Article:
Among the Hebrew slaves, there were likely many who had written-off God’s power and provision. Their families had lived in Egypt for four-hundred years. They had lost hope, refusing to believe that God was capable of liberating them from their atrocious circumstances. Others clung to the promise that God had originally given Abraham. “Know this for certain: Your offspring will be resident aliens for four hundred years in a land that does not belong to them and will be enslaved and oppressed. However, I will judge the nation they serve, and afterward they will go out with many possessions” (Genesis 15:13–14). These hope-filled Hebrews had been awaiting a deliverer, a rescuer, a savior. Finally, Moses arrived with word of God’s promised emancipation.
When Moses, the eighty-year-old new-kid-on-the-block arrived in Egypt, he first went to the leaders of the Hebrew people. “Moses and Aaron went and assembled all the elders of the Israelites. Aaron repeated everything the Lord had said to Moses and performed the signs before the people” (Exodus 4:29–30). They heard God’s message and watched spellbound as Moses performed the miraculous signs: the staff-turned-to-a-serpent, the leprosy (now you see it, now you don’t), and the Nile’s water-turned-to-blood. “The people believed, and when they heard that the Lord had paid attention to them and that he had seen their misery, they knelt low and worshiped” (Exodus 4:31). Did the slaves sing the same chorus sung by angels centuries later? “Glory to God in the highest, and on earth peace, goodwill toward men!” (Luke 2:14, NKJV). Like Bethlehem’s shepherds, they bowed low as they praised their Divine Deliverer.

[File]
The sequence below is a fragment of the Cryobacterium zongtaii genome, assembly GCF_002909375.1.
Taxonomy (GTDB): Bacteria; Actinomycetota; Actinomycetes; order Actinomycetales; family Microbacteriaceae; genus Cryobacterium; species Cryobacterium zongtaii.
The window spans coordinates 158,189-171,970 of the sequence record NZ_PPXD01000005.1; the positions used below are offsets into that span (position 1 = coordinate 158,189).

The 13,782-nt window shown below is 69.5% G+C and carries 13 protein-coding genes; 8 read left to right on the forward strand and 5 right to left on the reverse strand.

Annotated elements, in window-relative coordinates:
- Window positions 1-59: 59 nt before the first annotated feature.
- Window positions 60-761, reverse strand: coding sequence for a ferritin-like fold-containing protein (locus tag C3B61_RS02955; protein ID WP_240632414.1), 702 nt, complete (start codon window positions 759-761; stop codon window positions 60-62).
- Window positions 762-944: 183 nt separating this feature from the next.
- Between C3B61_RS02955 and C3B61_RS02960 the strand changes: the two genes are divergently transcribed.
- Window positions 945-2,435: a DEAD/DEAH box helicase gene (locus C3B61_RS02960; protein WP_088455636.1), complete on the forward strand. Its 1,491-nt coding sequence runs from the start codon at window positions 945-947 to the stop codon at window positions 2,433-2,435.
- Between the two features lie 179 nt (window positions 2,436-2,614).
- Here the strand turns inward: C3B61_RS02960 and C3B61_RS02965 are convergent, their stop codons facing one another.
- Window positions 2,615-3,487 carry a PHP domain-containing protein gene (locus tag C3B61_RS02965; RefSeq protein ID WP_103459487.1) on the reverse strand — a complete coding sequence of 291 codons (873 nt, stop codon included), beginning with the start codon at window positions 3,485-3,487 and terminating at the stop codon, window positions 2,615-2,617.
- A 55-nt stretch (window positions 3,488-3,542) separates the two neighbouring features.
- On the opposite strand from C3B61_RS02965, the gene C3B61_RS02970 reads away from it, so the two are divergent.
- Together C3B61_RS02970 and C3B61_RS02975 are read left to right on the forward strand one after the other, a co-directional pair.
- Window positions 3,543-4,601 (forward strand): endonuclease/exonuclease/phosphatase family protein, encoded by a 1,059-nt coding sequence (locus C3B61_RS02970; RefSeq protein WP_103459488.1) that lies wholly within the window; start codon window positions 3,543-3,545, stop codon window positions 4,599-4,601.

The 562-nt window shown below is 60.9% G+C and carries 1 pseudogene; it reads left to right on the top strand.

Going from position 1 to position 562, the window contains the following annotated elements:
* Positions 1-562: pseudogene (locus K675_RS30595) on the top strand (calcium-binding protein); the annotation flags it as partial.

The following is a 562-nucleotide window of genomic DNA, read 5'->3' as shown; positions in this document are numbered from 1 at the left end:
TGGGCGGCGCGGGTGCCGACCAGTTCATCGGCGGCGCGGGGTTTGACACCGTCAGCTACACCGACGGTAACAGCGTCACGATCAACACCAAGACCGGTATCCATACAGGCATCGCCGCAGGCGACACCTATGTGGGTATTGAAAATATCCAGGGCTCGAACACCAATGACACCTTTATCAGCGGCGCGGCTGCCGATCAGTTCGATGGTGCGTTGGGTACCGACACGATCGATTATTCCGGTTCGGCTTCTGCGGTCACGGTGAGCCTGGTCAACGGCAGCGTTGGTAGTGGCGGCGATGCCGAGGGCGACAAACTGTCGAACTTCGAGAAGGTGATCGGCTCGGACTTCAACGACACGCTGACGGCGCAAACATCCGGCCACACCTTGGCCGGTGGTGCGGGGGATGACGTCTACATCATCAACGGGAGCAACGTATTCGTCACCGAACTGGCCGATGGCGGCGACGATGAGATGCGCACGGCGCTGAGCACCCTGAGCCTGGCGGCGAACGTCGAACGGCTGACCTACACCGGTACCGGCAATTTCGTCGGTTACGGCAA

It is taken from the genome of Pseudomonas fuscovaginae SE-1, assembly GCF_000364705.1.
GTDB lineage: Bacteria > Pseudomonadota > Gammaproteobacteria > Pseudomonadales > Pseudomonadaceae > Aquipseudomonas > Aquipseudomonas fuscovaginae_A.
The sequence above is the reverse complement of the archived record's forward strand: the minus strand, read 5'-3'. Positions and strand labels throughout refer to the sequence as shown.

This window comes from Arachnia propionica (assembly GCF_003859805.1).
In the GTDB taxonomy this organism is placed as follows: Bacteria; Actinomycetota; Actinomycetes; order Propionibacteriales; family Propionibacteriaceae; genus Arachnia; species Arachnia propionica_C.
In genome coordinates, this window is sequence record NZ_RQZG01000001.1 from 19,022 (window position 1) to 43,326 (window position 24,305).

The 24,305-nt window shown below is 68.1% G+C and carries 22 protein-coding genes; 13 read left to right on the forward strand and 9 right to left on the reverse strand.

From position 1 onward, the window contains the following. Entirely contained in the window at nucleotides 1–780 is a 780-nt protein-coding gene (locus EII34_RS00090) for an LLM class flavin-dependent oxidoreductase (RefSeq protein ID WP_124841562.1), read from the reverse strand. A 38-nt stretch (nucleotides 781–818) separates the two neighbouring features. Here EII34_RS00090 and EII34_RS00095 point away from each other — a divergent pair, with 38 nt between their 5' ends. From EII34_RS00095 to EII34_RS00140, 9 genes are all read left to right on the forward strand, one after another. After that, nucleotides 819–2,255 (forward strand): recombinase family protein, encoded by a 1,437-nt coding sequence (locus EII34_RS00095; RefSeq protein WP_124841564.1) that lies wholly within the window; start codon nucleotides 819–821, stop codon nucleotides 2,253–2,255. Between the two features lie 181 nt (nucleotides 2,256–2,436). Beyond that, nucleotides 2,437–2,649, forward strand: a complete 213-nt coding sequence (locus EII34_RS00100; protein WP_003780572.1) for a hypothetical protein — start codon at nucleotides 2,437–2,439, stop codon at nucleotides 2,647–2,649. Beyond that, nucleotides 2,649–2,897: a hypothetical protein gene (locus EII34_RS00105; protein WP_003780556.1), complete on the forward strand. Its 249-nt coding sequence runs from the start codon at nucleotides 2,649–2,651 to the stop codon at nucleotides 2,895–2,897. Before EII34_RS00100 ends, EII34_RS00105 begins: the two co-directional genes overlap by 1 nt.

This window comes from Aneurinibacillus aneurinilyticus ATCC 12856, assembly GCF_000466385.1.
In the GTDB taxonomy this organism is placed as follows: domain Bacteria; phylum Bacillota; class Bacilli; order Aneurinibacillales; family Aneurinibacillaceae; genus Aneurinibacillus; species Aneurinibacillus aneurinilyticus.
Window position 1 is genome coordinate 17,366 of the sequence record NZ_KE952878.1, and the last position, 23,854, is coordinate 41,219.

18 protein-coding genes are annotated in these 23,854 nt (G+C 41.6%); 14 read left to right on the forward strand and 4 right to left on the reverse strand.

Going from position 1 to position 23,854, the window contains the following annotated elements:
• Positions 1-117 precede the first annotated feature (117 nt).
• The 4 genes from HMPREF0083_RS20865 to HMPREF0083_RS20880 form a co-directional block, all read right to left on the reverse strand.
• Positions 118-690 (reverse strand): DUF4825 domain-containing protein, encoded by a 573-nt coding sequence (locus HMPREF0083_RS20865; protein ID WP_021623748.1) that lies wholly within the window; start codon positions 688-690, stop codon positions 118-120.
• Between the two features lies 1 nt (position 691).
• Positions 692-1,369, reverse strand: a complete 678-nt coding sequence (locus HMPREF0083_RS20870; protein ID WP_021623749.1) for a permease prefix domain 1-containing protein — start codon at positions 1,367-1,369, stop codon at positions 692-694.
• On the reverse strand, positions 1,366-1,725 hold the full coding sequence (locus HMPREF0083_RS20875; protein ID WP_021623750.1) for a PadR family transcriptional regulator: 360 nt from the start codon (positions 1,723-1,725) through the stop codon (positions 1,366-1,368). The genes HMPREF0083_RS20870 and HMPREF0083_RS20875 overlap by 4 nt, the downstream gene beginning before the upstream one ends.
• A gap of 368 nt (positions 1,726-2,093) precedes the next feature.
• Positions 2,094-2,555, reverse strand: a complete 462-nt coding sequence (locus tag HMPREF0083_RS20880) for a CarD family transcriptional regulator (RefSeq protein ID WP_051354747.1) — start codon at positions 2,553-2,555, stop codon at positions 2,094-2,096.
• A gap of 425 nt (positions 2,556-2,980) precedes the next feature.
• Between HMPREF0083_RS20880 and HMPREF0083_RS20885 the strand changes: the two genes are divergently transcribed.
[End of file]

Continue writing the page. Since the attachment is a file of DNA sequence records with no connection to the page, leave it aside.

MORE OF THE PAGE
With great confidence, Moses and Aaron probably announced their next move. “Here’s what were gonna do next! We’re going over yonder to Pharoah’s palace to share the good news. Then... we’re out-a here!” “Later, Moses and Aaron went in and said to Pharaoh, ‘This is what the Lord, the God of Israel, says: Let my people go, so that they may hold a festival for me in the wilderness ... The God of the Hebrews has met with us. Please let us go on a three-day trip into the wilderness so that we may sacrifice to the Lord our God, or else he may strike us with plague or sword’ ” (Exodus 5:1, 3).
The Egyptian king didn’t exactly reply as they had hoped. “Pharaoh responded, ‘Who is the Lord that I should obey him by letting Israel go? I don’t know the Lord, and besides, I will not let Israel go ... Moses and Aaron, why are you causing the people to neglect their work? Get to your labor!’ ” (Exodus 5:2, 4). “Set the slaves free? No way! Ain’t gonna happen!”
The totalitarian despot wasn’t through. He commanded the Egyptian taskmasters and the Israelite foremen, “don’t continue to supply the people with straw for making bricks, as before. They must go and gather straw for themselves. But require the same quota of bricks from them as they were making before; do not reduce it. For they are slackers—that is why they are crying out, ‘Let us go and sacrifice to our God.’ Impose heavier work on the men” (Exodus 5:7–9).
“Moses went back to the Lord and asked, ‘Lord, why have you caused trouble for this people? And why did you ever send me? Ever since I went in to Pharaoh to speak in your name he has caused trouble for this people, and you haven’t rescued your people at all” (Exodus 5:22–23). Discouraged, defeated, disheartened, Moses asked “Why?”
Jesus asked the same question. “My God, my God, why?” (Matthew 27:46). Tomorrow, we’ll look at God’s gracious answer to Moses’s, “Why?”